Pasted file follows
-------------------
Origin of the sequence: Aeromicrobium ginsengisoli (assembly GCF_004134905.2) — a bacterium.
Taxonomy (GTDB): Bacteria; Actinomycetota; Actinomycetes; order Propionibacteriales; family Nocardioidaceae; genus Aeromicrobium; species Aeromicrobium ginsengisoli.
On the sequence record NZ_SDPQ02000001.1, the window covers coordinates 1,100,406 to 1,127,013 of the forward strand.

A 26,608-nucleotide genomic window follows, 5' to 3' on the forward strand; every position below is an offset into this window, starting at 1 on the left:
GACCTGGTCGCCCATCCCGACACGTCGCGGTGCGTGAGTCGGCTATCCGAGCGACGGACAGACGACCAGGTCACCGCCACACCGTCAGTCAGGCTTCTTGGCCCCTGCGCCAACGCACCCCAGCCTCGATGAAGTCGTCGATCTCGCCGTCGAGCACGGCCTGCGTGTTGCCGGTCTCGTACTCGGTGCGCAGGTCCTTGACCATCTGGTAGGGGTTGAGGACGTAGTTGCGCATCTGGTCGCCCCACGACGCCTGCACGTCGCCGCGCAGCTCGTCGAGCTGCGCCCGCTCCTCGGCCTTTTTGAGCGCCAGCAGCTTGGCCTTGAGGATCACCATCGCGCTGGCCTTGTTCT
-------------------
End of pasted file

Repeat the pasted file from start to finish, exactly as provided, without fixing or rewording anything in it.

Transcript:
Origin of the sequence: Aeromicrobium ginsengisoli (assembly GCF_004134905.2) — a bacterium.
Taxonomy (GTDB): Bacteria; Actinomycetota; Actinomycetes; order Propionibacteriales; family Nocardioidaceae; genus Aeromicrobium; species Aeromicrobium ginsengisoli.
On the sequence record NZ_SDPQ02000001.1, the window covers coordinates 1,100,406 to 1,127,013 of the forward strand.

A 26,608-nucleotide genomic window follows, 5' to 3' on the forward strand; every position below is an offset into this window, starting at 1 on the left:
GACCTGGTCGCCCATCCCGACACGTCGCGGTGCGTGAGTCGGCTATCCGAGCGACGGACAGACGACCAGGTCACCGCCACACCGTCAGTCAGGCTTCTTGGCCCCTGCGCCAACGCACCCCAGCCTCGATGAAGTCGTCGATCTCGCCGTCGAGCACGGCCTGCGTGTTGCCGGTCTCGTACTCGGTGCGCAGGTCCTTGACCATCTGGTAGGGGTTGAGGACGTAGTTGCGCATCTGGTCGCCCCACGACGCCTGCACGTCGCCGCGCAGCTCGTCGAGCTGCGCCCGCTCCTCGGCCTTTTTGAGCGCCAGCAGCTTGGCCTTGAGGATCACCATCGCGCTGGCCTTGTTCT